Toyota hopes to produce 600,000 electric cars per year in 2025

Although words may be carried away by the wind, signs indicate that something has changed within Toyota. The Japanese giant, despite not abandoning its pursuit of popularizing the hydrogen car, will now also bet on the battery-powered electric car. And this is demonstrated by the production objectives that have just been published.

According to the Japanese newspaper Nikkei, Toyota plans to increase the annual production capacity of electric cars, which will go from just 190,000 units per year which they hope to achieve in 2024, to 600,000 units in 2025.

To achieve this, Toyota will rely on a combination of new manufacturing techniques, such as automated assembly lines and large-tonnage die-casting machines, with old-school ideas, such as manual polishing processes and lean production methods. All in the hope of compensating for its deficiencies in the electric car section.

It will also bet on its development of batteries, which, as we have seen in recent weeks, will allow it to have competitive cells capable of offering long ranges to its cars in the short term.

Batteries capable of offering their models ranges of 500 miles in 2026, which will subsequently increase to 620 miles. They are also working to be among the first to mass produce solid electrolyte batteries, which will mean another step forward in aspects such as weight reduction, greater safety, and autonomy, which will reach 745 miles with each charge.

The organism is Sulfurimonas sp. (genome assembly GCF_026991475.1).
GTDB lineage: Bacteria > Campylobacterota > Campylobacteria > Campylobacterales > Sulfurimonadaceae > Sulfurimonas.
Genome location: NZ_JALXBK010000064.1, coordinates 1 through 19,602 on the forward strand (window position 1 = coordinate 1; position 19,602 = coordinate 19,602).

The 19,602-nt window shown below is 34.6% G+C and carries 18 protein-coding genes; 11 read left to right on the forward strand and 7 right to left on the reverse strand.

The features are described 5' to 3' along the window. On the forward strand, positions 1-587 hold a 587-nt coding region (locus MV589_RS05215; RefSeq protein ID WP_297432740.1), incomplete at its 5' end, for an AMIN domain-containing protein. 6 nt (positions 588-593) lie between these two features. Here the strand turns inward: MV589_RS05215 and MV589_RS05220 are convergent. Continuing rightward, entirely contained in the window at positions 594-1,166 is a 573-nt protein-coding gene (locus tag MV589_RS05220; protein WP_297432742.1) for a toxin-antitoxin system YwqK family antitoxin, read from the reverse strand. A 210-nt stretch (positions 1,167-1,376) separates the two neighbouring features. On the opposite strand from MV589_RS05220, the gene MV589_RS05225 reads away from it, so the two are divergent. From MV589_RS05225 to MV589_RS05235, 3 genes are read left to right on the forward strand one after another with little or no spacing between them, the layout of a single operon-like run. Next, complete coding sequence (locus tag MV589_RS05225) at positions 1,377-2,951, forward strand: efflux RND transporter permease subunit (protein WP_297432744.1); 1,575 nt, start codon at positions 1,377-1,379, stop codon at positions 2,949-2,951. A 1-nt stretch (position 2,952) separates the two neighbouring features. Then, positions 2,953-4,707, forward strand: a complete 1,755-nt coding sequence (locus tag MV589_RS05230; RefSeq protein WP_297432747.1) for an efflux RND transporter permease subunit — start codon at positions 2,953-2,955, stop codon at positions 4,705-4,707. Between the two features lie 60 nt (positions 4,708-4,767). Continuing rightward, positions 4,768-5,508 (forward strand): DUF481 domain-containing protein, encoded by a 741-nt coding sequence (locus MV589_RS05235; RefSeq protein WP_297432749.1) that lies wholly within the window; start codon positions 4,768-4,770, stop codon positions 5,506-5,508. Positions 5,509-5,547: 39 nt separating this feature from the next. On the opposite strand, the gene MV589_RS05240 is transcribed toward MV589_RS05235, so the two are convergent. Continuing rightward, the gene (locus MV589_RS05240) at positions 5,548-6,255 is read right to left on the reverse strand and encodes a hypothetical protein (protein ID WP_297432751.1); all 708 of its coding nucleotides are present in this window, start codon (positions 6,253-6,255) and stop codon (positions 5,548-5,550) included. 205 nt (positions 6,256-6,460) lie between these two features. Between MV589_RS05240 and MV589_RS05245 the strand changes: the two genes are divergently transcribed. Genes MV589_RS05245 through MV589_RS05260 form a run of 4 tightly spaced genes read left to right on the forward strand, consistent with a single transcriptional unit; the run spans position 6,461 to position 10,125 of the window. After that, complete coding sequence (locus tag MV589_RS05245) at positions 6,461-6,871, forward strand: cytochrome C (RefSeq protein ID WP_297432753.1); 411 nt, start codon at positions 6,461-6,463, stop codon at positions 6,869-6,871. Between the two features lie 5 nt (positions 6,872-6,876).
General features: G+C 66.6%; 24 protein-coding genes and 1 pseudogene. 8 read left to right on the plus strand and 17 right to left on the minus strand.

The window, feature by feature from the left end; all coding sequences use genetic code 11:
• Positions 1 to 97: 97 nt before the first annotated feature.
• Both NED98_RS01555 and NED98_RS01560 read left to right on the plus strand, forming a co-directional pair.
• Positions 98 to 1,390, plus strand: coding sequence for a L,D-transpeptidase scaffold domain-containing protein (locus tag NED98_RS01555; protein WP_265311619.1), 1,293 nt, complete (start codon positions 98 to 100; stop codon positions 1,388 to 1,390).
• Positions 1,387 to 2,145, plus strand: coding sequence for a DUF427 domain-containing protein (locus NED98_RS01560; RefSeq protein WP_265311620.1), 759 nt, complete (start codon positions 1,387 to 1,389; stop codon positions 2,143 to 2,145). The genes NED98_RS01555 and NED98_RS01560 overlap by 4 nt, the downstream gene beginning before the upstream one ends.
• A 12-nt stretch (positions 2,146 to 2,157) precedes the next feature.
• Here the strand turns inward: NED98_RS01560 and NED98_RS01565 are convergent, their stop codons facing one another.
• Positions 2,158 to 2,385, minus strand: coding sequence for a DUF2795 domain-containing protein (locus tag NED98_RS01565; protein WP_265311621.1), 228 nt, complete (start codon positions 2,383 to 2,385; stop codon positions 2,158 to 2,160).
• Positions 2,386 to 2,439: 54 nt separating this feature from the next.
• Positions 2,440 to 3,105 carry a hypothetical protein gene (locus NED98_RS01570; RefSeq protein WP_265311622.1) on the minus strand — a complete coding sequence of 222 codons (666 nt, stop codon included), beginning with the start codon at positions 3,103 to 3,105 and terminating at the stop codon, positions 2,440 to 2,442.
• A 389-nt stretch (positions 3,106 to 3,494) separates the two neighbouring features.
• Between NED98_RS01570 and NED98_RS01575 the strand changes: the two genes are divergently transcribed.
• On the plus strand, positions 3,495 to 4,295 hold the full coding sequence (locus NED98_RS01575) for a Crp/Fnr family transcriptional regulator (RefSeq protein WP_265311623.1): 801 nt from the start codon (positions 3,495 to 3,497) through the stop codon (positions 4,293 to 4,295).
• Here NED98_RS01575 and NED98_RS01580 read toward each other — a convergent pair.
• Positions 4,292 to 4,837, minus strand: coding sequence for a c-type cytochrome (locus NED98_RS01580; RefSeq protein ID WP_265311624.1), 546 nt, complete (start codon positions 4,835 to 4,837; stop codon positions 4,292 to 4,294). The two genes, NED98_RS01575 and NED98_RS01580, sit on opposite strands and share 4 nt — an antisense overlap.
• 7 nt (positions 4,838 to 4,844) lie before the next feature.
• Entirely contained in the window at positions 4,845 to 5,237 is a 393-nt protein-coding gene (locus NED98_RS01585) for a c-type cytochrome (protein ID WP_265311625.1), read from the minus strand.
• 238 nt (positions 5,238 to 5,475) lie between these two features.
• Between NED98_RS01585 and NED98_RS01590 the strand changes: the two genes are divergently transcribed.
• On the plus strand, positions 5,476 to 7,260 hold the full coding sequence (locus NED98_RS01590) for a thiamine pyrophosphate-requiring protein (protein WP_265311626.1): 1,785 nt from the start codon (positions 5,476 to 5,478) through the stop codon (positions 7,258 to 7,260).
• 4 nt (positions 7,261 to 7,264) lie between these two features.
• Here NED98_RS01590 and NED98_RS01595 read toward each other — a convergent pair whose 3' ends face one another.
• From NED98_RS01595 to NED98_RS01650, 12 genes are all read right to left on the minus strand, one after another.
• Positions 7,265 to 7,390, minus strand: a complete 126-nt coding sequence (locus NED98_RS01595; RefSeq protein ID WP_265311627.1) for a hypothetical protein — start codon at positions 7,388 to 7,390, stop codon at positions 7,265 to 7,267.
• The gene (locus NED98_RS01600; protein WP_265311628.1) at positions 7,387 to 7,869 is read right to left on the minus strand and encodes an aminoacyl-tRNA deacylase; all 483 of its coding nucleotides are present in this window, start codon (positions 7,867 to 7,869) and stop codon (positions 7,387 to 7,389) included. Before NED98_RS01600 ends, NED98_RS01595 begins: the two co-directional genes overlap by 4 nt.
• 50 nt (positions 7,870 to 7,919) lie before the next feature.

The challenge is to have a production capacity that will rise to 1.5 million units in 2026, and continue climbing to 3.5 million units in 2030.

2023 Toyota bZ4X

Of course, medium and long-term plans have the risk that they may clash with the evolution of the market, in a situation that has the variable of the unstoppable expansion of Tesla, and also the strong growth of Chinese groups.

Add that if Toyota’s objectives are met, in 2030 electric cars will occupy “barely” 30% of its sales, taking into account the total figures for 2022. An objective that clashes, for example, with its maximum rival, Volkswagen, which challenge has been set to have a global sales quota of 80% of electric cars in 2030, and 100% in 2033.

Elenor Kling

A tech lover and generally a car enthusiast who likes to do a lot of research and share knowledge.

Leave a Reply

Your email address will not be published. Required fields are marked *

Back to top button